While there may be some benefits to lowering energy intake or improving type 2 diabetes, there is no one-size-fits-all dietary approach. Reviews of the research indicate that there is no significant difference to weight or cardiovascular health outcomes for people following a low carbohydrate diet and those following a moderate carbohydrate diet.1 It comes down to what you can do consistently.

The best way to find out which dietary pattern is right for you is to work one-on-one with an accredited practising dietitian. They can work with you to find out the carbohydrate load that you can stick to and that will help you achieve your goals.

Header image: Unsplash

References

  1. Naude CE, Schoonees A, Senekal M, Young T, Garner P, Volmink J (2014) Low Carbohydrate versus Isoenergetic Balanced Diets for Reducing Weight and Cardiovascular Risk: A Systematic Review and Meta-Analysis. PLoS ONE 9(7): e100652. https://doi.org/10.1371/journal.pone.0100652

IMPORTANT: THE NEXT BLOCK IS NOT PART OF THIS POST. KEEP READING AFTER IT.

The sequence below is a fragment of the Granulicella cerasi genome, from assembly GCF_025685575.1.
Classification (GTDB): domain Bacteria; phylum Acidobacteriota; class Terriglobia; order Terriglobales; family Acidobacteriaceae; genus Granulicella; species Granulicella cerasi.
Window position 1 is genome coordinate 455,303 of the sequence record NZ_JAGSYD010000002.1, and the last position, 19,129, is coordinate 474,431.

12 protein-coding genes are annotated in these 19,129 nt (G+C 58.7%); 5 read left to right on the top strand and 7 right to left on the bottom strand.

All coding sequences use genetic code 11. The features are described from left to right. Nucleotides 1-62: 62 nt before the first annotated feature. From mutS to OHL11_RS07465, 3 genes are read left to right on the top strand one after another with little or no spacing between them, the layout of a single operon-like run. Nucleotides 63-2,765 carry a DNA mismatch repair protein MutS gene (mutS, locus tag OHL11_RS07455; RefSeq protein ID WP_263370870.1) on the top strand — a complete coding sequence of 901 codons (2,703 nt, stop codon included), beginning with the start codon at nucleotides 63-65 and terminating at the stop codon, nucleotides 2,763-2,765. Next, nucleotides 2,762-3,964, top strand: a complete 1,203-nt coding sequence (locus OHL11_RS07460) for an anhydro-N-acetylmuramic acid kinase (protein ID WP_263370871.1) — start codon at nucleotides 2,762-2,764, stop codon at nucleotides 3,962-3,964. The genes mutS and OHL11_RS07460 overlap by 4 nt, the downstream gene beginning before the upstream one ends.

2. Ajala O, English P, Pinkney J, Systematic review and meta-analysis of different dietary approaches to the management of type 2 diabetes, The American Journal of Clinical Nutrition, Volume 97, Issue 3, March 2013, Pages 505–516, https://doi.org/10.3945/ajcn.112.042457
  3. Goldenberg J Z, Day A, Brinkworth G D, Sato J, Yamada S, Jansson T et al. Efficacy and safety of low and very low carbohydrate diets for type 2 diabetes remission: systematic review and meta-analysis of published and unpublished randomized trial data BMJ 2021; 372:m4743 doi:10.1136/bmj.m4743

About the author

The Healthy Eating Hub

This article was written by an Accredited Practicing Dietitian from The Healthy Eating Hub. The Healthy Eating Hub is a team of university-qualified nutritionists and dietitians who are passionate about helping people develop long term healthy eating habits through offering evidence-based and practical nutrition advice that people can put into practice straight away.